On Thursday, September 8, 2022 Queen Elizabeth died. I watched the long parade-drive to Windsor Castle and have, for 2+ weeks, been listening to her funerary music. How did that touch me? What stood out to me? How does it point to the Parousia of Christ himself? I also muse about Youtube censorship, Alex Berenson's legal victory, the state of Texas vs. media censorship, and share more about a corporate churchly bearing/presence vis-a-vis culture.
The Queen leaves behind a 96-year legacy as she is laid to rest at Windsor Castle, plus, the latest Biden gaffe even has him questioning whether he will run for president in the next U.S. election. Cory Bernardi hosts Paul Murray Live.See omnystudio.com/listener for privacy information.
Public funeral events for Elizabeth II concluded with a service at Windsor Castle, where the queen was buried in a private ceremony. Hosted on Acast. See acast.com/privacy for more information.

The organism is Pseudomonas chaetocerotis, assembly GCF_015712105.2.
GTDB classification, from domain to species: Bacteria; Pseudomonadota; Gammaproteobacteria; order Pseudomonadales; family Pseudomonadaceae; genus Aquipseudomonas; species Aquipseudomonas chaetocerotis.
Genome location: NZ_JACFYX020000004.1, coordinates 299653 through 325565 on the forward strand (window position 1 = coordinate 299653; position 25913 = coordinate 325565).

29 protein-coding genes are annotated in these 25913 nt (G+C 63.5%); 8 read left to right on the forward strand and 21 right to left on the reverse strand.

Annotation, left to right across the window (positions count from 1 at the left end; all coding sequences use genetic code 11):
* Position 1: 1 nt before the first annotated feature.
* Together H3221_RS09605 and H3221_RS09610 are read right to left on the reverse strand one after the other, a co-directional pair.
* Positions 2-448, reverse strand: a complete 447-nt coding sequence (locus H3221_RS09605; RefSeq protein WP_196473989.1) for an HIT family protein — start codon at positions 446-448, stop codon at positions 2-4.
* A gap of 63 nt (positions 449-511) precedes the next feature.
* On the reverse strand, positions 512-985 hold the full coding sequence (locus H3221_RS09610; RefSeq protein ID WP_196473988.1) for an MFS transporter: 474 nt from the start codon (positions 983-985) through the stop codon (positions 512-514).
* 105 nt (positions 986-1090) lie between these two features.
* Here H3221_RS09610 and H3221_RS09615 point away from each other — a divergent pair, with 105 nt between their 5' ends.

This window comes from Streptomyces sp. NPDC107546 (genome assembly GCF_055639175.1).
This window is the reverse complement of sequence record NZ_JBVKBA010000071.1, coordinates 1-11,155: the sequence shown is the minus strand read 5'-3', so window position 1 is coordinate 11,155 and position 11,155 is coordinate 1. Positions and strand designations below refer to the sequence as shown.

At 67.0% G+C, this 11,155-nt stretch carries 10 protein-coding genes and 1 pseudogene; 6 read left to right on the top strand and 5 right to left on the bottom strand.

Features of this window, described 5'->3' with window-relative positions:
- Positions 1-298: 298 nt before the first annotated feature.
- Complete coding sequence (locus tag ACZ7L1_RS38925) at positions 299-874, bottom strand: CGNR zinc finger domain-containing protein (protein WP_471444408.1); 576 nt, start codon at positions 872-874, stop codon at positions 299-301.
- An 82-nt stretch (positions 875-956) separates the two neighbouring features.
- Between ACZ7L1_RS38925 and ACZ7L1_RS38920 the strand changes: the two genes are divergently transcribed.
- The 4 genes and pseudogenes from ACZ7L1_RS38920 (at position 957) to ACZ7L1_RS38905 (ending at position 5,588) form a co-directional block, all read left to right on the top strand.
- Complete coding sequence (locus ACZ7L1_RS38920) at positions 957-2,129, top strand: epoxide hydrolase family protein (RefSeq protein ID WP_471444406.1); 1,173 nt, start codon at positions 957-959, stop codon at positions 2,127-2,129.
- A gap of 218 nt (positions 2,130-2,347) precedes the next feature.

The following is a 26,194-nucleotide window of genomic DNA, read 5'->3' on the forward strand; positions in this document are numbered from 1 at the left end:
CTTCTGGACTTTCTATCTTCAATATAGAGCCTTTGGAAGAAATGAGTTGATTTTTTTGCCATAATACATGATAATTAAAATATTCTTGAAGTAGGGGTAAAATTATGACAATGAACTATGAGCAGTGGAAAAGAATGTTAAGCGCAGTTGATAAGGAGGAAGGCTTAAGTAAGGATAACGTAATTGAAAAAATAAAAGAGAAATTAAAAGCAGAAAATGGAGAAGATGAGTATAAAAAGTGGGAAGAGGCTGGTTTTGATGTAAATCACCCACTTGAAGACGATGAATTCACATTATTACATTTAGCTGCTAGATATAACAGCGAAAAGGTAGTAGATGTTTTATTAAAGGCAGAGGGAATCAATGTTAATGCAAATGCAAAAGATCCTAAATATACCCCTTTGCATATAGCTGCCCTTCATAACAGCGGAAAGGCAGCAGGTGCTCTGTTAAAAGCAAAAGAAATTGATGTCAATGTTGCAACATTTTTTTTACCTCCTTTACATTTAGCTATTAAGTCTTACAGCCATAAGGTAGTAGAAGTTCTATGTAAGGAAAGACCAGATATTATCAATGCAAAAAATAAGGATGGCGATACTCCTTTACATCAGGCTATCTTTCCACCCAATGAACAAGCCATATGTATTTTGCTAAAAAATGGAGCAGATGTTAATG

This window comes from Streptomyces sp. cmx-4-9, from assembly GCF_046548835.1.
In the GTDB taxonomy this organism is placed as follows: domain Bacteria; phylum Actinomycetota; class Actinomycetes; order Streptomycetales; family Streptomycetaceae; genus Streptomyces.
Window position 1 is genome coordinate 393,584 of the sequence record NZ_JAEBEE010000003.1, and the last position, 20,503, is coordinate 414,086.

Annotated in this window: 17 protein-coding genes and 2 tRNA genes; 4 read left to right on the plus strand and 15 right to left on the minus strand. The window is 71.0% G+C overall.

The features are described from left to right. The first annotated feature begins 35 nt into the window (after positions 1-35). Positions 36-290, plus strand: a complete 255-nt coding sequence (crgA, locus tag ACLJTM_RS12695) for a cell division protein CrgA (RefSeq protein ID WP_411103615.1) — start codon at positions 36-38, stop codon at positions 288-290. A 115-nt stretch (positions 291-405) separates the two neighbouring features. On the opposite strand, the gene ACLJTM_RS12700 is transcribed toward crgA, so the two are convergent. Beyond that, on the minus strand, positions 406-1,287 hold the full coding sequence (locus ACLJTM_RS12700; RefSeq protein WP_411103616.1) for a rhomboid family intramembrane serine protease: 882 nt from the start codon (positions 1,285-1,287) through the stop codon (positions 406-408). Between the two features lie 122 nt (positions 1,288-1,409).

On today's show, we take you to London for Queen Elizabeth II's funeral. Plus, the colonial legacy and potential future of the monarchy without her leadership.Read more: The coffin of Queen Elizabeth II, Britain's longest-serving monarch, was laid in the royal vault at Windsor Castle on Monday. The funeral procession marks the end of 10 days of national mourning. London correspondent Karla Adam describes how thousands of people camped near Westminster Abbey to watch the funeral procession. “There were sleeping bags. A lot of people brought toys or games or chess sets just to pass the time because they've been camping out for a day or two,” she said, while others watched from big screens across the city.The queen's passing has been marked around the world with tributes from world leaders and around-the-clock media coverage. But as foreign affairs columnist Ishaan Tharoor shares later in the show, it also sparked criticism of the monarchy's past and debates about the relevancy of the institution. “It's important to look at the queen in her own right as opposed to the queen as this icon of the empire,” Tharoor says. “It is also very hard to separate that, because what is the queen without being an icon of empire?”Follow The Post's live coverage of the funeral here.